Real life stories that need telling

Photo by author

In the end we will all become stories.

And some stories just have to be told.

The little known, heartbreaking story of the stunningly beautiful Rattanbai Petit (1900–1929), also known as Rattanbai Jinnah, Maryam Jinnah, the Flower of Bombay, or simply, Ruttie. The young, Indian, Bombay born, Parsi wife of Mohammad Ali Jinnah, the founder of Pakistan.

Her life was stuff movies are made of. Full of intrigue, affluence, drama, tragedy, but most importantly, beauty. Beauty of a woman, beauty of love, beauty that moved many.

Ruttie was born to affluence, to the anglicized, elite, Petit family in Bombay. Brought…


Some of us have to deal with this. Parents' influence on our lives are long lasting and deep. It has the potential to makes us whole and healed or leave us broken and scattered; equally forcefully.


First hand experience suffering a brain hemorrhage

[photo by Author (S.N. Mulier)]
[photo by Author (S.N. Mulier)]
Photo taken by S. N. Mulier (author of this article)

Among some memorable days in my life, April 13th, 2011 will be a day I am unlikely to forget. It was the day I had a brain hemorrhage and lived to tell the story.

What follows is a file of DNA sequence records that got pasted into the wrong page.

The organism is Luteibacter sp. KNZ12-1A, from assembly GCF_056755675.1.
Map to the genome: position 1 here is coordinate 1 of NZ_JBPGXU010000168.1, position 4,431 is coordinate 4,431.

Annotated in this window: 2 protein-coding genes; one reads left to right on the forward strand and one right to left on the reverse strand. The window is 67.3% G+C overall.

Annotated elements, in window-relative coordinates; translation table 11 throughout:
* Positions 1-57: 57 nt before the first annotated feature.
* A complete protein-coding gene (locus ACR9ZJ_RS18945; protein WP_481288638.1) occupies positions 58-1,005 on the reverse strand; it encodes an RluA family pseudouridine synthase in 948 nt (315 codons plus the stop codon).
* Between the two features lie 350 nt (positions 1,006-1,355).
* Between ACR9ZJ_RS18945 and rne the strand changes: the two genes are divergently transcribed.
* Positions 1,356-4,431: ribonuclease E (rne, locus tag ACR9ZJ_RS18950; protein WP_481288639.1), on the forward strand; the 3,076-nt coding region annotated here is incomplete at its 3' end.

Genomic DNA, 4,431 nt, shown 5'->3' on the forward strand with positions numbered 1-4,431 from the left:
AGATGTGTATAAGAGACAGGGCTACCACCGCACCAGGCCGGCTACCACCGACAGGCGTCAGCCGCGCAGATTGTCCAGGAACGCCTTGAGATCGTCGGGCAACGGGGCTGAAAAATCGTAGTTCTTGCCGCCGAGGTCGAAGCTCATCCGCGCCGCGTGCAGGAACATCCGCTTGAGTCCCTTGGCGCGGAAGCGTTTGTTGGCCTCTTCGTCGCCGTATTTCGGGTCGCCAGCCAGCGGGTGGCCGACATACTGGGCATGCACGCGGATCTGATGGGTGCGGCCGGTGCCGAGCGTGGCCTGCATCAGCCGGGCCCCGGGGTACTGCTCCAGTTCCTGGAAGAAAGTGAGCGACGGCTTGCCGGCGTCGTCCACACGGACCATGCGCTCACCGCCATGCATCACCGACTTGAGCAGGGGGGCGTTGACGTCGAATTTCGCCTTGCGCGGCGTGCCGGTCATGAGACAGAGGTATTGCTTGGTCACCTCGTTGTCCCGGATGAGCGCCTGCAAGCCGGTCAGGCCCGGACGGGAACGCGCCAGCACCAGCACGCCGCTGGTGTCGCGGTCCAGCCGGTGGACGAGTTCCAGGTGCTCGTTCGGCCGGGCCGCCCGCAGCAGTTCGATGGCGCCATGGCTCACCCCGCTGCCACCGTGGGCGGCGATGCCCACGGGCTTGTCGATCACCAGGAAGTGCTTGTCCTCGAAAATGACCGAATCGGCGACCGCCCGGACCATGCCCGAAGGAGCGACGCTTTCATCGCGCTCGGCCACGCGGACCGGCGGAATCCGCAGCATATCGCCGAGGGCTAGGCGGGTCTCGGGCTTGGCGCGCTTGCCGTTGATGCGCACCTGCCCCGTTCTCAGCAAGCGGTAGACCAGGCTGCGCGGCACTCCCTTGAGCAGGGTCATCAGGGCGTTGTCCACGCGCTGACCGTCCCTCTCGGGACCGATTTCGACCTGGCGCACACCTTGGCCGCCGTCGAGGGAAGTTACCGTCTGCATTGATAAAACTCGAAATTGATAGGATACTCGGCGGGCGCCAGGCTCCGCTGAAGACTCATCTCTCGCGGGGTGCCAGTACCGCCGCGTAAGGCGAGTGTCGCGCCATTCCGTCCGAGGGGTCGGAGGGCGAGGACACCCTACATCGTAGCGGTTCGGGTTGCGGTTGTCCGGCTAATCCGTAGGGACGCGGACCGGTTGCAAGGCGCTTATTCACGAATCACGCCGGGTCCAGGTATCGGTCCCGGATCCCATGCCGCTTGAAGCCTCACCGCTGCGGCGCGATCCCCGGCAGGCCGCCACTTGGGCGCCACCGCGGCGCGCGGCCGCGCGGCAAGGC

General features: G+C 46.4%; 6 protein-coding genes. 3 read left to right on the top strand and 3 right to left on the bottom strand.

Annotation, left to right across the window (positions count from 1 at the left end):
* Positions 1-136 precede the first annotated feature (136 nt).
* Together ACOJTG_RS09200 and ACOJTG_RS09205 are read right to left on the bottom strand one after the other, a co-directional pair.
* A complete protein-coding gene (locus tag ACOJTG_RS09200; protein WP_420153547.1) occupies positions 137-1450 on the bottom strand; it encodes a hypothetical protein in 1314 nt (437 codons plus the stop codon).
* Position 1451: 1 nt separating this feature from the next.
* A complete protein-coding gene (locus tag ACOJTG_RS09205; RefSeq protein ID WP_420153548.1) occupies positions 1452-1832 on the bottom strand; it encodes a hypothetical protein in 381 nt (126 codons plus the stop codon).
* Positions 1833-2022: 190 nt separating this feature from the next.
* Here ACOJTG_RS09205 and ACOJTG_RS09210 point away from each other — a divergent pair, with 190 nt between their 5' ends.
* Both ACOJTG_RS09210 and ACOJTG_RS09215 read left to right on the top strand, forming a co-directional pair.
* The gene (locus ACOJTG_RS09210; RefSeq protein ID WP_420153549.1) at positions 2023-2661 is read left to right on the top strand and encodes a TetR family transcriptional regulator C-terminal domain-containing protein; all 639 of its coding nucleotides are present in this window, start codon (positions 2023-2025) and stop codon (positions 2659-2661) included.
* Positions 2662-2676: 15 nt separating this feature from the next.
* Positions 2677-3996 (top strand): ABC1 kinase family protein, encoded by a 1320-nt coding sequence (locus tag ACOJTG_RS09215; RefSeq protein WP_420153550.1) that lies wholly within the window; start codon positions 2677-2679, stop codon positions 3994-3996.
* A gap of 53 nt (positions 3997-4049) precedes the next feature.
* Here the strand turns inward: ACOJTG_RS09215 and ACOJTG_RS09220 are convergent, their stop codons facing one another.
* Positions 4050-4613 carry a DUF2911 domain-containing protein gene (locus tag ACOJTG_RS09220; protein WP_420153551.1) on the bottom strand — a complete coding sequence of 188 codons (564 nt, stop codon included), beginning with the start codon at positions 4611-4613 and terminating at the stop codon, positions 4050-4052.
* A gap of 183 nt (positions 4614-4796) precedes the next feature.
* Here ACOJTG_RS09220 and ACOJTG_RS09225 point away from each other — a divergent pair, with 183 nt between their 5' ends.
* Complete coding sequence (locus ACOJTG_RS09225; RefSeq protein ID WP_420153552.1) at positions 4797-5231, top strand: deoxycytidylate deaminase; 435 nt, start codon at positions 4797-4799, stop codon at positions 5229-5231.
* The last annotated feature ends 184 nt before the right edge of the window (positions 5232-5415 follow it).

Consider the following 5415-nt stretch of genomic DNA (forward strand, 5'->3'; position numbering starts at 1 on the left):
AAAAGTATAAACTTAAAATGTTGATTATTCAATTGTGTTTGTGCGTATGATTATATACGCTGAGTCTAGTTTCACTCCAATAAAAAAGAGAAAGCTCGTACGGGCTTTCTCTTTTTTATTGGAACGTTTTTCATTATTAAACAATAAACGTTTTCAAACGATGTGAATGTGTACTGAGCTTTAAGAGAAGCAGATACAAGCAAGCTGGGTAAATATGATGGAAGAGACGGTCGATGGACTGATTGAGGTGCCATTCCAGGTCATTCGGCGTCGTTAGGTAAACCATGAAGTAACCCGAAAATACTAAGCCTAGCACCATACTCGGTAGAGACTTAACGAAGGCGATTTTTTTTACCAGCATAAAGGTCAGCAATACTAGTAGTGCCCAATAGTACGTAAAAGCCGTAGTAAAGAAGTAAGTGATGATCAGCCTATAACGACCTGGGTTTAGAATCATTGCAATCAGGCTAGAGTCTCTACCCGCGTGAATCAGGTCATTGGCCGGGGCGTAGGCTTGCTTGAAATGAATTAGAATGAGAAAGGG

Full disclosure, I am a physician. At the very least, I have knowledge of human physiology, pathology, disease processes and symptomatology. I am aware of the theory and practice of how diseases present clinically, in patients I treat. When it happens to you though, it is somewhat different.

Those of us trained clinically like to think that health conditions happen for a reason. Sometimes, the reason…


“The past does not come back merely by longing for it. All we have is the now.” Mere words. But they take on a very special meaning when you have lost a lot. The past keep calling you when you have lost irretrievably. And you don’t really want the now.

When life has taken a lot, it may look like not much is left for death to take. But when the end happens, there is no comfort. There is no sense of balance, retribution or fairness. The loss is simply compounded. It is excruciating. Death is its own beast and…


The day father died was like any other. Spring had come to our small Indian town. Sun was out, warm and mild. While spring air was a medley of fresh blossoms, leaves mixed with wood smoke, growing up; in 2020, spring was a lungful of vehicle exhaust with a faint occasional waft of freshness that dared sneak through the smog.

That day in March our world turned upside down. The journey from hope to hopelessness was quick. All those days in the intensive care unit while he was tethered to monitors, syringe pumps, fluid drips and ventilators that were supposed…

S. N. Mulier

Writer, Thinker, Scientist

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